Monday, August 23, 2010

RBA undergoes significant modifications

RBA entered the TFG rotation near the middle of last season and lacked polish.  Justin's TFG algorithm has been going strong for about three years, so it's no real surprise that it kicked my tail near the end of the season.  However, RBA is coming back with a series of improvements for 2010.

  1. Cross-season historical data:  Last season, RBA did not consider history from previous seasons.  In 2010, RBA will maintain history across seasons to better identify historically strong programs and historically weak programs.
  2. Weighted least squares interpolation:  RBA used the least squares algorithm to estimate offensive and defensive efficiency as a function of team strength.  With the incorporation of historical data, RBA uses a weighted least squares algorithm.  The weight is computed as w^k, where 0 < w < 1 and k is the number of weeks since the game took place.  This allows RBA to naturally filter out older games in favor of newer ones.
  3. Dropped penalties and turnovers:  Last year's algorithm was a deliberate departure from Justin's TFG algorithm because I wanted to explore different approaches to predicting football games.  Analysis indicated that these metrics didn't really add a lot to the accuracy.  In fact, over the course of over 3500 games, they only improved RBA's prediction accuracy by a whopping three picks.  The leading hypothesis is that penalties and turnovers effectively "double count" efficiency.
  4. Drastically improved run-time:  RBA's performance is now six times faster than 2009's version.  This doesn't mean a lot for the output, but it allows for significantly faster iteration.  Indirectly, this improves RBA's accuracy because it allows me to experiment much more quickly and tune the algorithm more easily.
All these changes add up to nearly 2% improvement.  Since 2003, RBA is now up to 71.9% accurate from 70.2%.  It's not quite Justin's 74%, but it's getting there.

Wednesday, August 4, 2010

Sad News

This blog is closely tied to Fark, in that we use the Fark Sports tab as a place for discussion, to get feedback about our rankings -- usually in the form of, "you're an idiot for thinking Oklahoma is that good" -- and because both of us are members of Fark.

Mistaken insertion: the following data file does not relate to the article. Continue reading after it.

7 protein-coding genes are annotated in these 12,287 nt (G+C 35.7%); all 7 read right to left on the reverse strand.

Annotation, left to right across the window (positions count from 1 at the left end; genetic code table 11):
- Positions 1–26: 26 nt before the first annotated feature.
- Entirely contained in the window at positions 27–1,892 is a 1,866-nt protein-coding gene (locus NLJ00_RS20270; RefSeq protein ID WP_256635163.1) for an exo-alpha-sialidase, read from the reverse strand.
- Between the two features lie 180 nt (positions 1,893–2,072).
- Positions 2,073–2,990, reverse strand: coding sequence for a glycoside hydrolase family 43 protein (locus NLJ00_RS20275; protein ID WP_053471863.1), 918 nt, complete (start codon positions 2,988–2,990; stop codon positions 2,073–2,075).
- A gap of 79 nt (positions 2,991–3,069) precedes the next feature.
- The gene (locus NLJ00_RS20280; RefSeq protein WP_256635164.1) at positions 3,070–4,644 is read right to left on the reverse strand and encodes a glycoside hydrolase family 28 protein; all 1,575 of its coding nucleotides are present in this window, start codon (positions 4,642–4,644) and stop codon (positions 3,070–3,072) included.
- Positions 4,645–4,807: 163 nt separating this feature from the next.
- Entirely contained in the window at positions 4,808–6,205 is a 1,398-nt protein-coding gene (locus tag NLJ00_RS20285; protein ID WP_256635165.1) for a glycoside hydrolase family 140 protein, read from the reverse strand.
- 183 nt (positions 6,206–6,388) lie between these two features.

Yesterday afternoon Fark lost one of its cornerstones, Nasser Kashani. He had been fighting an undiagnosed medical issue for several months and finally lost that battle. Nasser was the ultimate sports fan, following NASCAR, hockey, football, baseball, wrestling, and (to a lesser extent) basketball. He was a die-hard Blackhawks fan, and spared no expense in celebrating their capture of Lord Stanley's Cup this year. He was a constant presence in the NASCAR, hockey, and football threads. He had (with an unknown level of seriousness) committed to participating in our upcoming college bowl pick'em, and I was really looking forward to talking trash with him in those threads. He was a graduate of Purdue and loved all things Boilermaker and Big 10 related.

Beyond that, he was a great guy and a good friend to an amazing number of people. I didn't know him as well as many other members of Fark, but in all our discussions and debates he was often snarky and competitive but never mean. He took more crap and snark than he ever dished out, but he never seemed to let anything get to him. His memorial thread on Fark shows the degree to which he touched so many lives; the outpouring of grief reflects a man who always had a minute for his friends, started every day with a "Good morning, sunshines", and finished conversations with a kind word. He stands as one of the top contributors to Fark, and in a concrete way he helped shape the tone of the forum and the community that exists there.

This past April he organized and pulled off the head-and-shoulders-above-the-competition Best Fark Party Ever(TM). Well over a hundred people from across the country descended on Chicago for a weekend of drinking, partying, and hanging out. People who only knew each other as screen names on a web forum spent massive amounts of money and time to drive, fly, or take the train to what everyone knew was going to be The Event of the Year. Nasser cajoled, pleased, begged, and even ordered people to show up. Partially this was to say that he himself had organized the greatest Fark party ever -- something he took great delight in pointing out -- but partially because he just loved seeing people get together and have a great time. In recent weeks, even as illness confined him to the hospital and eventually the ICU, he continued planning a follow-up party to be held in Vegas this spring.

Always the optimist, his last message to the outside world was one to comfort a worried friend.

Nasser was 29, and leaves behind his parents and a brother.